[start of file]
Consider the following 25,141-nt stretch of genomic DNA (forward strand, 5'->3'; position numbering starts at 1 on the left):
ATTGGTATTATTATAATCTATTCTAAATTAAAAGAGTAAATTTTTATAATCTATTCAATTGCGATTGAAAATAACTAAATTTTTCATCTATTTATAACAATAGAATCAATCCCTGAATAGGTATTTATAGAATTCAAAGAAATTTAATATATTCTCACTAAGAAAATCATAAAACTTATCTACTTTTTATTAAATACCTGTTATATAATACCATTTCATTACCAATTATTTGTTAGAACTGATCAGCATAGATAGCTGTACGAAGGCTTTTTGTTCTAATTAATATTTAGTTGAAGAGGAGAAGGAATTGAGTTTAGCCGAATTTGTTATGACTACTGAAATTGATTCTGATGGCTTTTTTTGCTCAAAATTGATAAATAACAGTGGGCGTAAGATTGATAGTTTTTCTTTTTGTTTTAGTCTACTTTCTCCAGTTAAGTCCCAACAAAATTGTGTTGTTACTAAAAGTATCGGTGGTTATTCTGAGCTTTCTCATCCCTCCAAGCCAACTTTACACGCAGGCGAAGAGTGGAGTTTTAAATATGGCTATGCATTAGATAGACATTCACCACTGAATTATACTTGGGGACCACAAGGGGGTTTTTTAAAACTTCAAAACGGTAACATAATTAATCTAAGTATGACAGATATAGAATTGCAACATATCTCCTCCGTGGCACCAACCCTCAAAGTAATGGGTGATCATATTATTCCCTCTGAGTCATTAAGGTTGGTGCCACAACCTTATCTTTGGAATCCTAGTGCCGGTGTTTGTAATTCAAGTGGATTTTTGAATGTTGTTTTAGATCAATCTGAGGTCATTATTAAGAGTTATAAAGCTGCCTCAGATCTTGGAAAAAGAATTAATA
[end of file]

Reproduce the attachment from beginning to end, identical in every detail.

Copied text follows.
Consider the following 25,141-nt stretch of genomic DNA (forward strand, 5'->3'; position numbering starts at 1 on the left):
ATTGGTATTATTATAATCTATTCTAAATTAAAAGAGTAAATTTTTATAATCTATTCAATTGCGATTGAAAATAACTAAATTTTTCATCTATTTATAACAATAGAATCAATCCCTGAATAGGTATTTATAGAATTCAAAGAAATTTAATATATTCTCACTAAGAAAATCATAAAACTTATCTACTTTTTATTAAATACCTGTTATATAATACCATTTCATTACCAATTATTTGTTAGAACTGATCAGCATAGATAGCTGTACGAAGGCTTTTTGTTCTAATTAATATTTAGTTGAAGAGGAGAAGGAATTGAGTTTAGCCGAATTTGTTATGACTACTGAAATTGATTCTGATGGCTTTTTTTGCTCAAAATTGATAAATAACAGTGGGCGTAAGATTGATAGTTTTTCTTTTTGTTTTAGTCTACTTTCTCCAGTTAAGTCCCAACAAAATTGTGTTGTTACTAAAAGTATCGGTGGTTATTCTGAGCTTTCTCATCCCTCCAAGCCAACTTTACACGCAGGCGAAGAGTGGAGTTTTAAATATGGCTATGCATTAGATAGACATTCACCACTGAATTATACTTGGGGACCACAAGGGGGTTTTTTAAAACTTCAAAACGGTAACATAATTAATCTAAGTATGACAGATATAGAATTGCAACATATCTCCTCCGTGGCACCAACCCTCAAAGTAATGGGTGATCATATTATTCCCTCTGAGTCATTAAGGTTGGTGCCACAACCTTATCTTTGGAATCCTAGTGCCGGTGTTTGTAATTCAAGTGGATTTTTGAATGTTGTTTTAGATCAATCTGAGGTCATTATTAAGAGTTATAAAGCTGCCTCAGATCTTGGAAAAAGAATTAATA